These conclusions are in agreement with our catalytic results. In a first step, FUR might be strongly adsorbed on the Pt-surface mainly producing FOL over the most active catalytic sites at low temperature. The increase of the reaction temperature leads to the progressive activation of more active sites, which enhances the hydrogenation rate and that FOL is transformed into THFOL. Thus, SFOL decreases and STHFOL increases until temperatures of ca. 170 °C. These results indicate that the hydrogenation rate decreased favoring the decarbonylation reaction path, which is in accordance with the thermodynamic-kinetic balance previously described [7,12,14,39]. Therefore, THFOL is considered a secondary product, in which the formation is favored in the temperature range where FUR hydrogenation is preferential and thereafter, decreased at the expense of decarbonylation.
It is noteworthy that catalysts are able to operate under a continuous flow system in the absence of any solvent and catalyst deactivation, being active at temperatures lower than those typically reported in the literature. The advantages of these continuous systems were recently reviewed [44], including a better control of the experimental conditions, simplicity, easy-scaling, product separation, catalyst recovering or regeneration, among others. The different activities of materials achieved at low temperatures significantly decreased with increasing reaction temperature because of the activation of a large amount of very small Pt-particles, which produced FU [39]. Furthermore, the results showed that experimental conditions can be fitted in order to obtain the desired product, i.e., FOL at low temperature, THFOL at intermediate and FU at temperatures higher than 170 °C. Additional experiments will be required to fit the characteristics of the catalyst (e.g., dopant concentration, HTC/thermal carbonization or activation variables), as well as the operating conditions, such as contact time, FUR/H2 ratio, total flow or higher temperatures, which would allow enhancing the catalytic performance and the specificity of the reaction.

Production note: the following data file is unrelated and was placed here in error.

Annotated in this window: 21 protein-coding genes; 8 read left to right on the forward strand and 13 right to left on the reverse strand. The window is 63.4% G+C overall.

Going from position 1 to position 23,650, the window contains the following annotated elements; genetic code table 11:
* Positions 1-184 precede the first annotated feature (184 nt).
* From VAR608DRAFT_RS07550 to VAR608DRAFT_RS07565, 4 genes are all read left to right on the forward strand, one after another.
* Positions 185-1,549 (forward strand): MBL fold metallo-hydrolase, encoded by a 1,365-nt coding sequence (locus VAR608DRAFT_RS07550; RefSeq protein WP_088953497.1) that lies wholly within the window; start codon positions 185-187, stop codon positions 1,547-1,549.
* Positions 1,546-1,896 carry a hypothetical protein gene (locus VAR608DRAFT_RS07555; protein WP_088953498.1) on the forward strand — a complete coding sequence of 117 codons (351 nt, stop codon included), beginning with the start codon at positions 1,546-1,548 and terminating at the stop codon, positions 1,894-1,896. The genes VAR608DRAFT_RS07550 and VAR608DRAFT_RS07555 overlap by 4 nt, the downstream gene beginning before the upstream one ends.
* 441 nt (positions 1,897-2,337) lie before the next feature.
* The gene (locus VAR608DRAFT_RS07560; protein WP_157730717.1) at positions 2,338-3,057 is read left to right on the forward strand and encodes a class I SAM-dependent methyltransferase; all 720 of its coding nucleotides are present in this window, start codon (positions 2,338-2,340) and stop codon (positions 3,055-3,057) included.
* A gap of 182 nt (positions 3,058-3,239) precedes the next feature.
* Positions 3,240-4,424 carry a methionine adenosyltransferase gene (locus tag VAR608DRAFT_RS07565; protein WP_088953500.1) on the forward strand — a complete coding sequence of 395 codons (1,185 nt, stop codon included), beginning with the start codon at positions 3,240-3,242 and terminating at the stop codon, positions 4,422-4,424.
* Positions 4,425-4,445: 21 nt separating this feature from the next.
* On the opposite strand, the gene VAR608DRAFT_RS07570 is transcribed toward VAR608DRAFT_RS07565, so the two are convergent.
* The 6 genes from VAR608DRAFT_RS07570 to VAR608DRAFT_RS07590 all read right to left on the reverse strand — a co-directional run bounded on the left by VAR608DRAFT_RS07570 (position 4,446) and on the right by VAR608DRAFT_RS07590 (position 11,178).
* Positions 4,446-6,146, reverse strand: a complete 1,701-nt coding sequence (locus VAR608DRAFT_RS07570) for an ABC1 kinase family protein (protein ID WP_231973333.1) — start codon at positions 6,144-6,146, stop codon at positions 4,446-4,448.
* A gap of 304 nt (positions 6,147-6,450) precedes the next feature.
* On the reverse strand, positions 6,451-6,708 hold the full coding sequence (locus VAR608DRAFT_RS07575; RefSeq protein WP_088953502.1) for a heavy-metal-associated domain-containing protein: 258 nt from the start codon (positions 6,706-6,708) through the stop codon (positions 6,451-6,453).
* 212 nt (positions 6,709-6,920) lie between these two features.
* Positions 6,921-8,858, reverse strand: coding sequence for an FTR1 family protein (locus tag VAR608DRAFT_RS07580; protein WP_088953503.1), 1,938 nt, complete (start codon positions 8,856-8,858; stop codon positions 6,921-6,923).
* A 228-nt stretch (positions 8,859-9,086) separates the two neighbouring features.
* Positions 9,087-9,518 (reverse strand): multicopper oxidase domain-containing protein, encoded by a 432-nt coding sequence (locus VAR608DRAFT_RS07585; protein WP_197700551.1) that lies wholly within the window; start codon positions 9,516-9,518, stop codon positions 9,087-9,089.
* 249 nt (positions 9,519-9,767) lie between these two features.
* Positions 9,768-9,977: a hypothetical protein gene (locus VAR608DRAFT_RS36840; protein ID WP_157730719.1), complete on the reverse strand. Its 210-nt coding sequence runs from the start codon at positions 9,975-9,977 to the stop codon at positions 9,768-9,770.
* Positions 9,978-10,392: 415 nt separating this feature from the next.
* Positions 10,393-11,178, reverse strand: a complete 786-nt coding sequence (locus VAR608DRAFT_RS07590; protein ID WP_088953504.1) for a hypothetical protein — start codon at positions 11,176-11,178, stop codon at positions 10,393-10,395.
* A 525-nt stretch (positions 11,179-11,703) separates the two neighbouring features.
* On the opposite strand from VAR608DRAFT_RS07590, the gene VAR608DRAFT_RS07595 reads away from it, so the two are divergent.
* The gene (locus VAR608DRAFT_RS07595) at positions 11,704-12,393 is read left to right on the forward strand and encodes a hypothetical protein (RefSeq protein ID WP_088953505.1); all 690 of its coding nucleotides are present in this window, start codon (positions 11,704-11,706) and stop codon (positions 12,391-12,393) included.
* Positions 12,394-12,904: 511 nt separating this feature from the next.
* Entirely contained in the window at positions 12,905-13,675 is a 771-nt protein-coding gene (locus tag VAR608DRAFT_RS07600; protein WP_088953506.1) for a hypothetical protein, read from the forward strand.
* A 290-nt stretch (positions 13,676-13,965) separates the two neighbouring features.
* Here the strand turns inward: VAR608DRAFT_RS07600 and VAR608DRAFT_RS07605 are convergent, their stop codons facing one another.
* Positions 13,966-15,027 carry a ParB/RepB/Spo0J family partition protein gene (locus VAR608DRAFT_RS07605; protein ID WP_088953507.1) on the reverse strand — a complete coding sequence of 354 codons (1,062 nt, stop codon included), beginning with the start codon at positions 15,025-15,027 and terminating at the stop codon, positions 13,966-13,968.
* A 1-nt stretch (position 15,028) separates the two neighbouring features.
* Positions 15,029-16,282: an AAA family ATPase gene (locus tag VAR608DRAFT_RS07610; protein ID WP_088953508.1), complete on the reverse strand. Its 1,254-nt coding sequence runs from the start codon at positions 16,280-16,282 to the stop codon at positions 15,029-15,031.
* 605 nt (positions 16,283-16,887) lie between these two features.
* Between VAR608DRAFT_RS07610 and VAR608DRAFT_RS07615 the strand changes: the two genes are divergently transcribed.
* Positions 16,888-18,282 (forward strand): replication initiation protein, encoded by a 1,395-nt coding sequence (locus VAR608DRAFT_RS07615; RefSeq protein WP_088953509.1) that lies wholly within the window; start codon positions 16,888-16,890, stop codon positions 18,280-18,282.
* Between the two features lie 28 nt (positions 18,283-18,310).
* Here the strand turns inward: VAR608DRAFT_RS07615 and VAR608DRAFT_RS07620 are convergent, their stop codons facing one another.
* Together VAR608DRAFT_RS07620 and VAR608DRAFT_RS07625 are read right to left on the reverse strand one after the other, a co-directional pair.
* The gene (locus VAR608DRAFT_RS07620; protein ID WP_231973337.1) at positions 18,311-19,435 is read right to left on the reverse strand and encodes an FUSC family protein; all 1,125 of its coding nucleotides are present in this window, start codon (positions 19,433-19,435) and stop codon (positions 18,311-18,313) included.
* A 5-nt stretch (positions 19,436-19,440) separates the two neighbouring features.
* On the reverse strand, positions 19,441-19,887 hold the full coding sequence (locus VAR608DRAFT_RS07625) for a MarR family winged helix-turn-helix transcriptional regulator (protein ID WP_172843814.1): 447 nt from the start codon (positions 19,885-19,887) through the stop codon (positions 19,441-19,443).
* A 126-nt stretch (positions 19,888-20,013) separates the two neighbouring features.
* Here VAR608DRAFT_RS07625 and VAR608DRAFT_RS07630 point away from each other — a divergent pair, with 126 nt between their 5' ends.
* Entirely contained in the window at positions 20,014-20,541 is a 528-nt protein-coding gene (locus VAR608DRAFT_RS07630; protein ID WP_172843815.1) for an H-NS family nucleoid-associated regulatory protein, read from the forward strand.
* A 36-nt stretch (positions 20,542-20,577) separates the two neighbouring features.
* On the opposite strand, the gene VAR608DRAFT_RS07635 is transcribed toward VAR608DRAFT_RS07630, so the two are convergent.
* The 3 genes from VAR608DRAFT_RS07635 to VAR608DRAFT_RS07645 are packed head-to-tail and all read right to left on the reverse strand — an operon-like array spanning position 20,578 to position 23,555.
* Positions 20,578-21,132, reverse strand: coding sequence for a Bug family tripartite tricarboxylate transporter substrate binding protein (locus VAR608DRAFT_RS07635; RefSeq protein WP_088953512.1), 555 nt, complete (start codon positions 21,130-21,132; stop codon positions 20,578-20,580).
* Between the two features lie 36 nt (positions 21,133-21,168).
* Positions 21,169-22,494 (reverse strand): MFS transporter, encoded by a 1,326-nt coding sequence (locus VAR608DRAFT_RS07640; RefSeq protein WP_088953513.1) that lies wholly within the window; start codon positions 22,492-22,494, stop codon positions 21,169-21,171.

Overall, the catalysts prepared presented good activity taking into account our experimental conditions and the low metal loading used when compared to other materials reported in the literature (Table 3).

3. Materials and Methods

3.1. Preparation of Glucose–Carbon Hybrids and Pt/Carbon Catalysts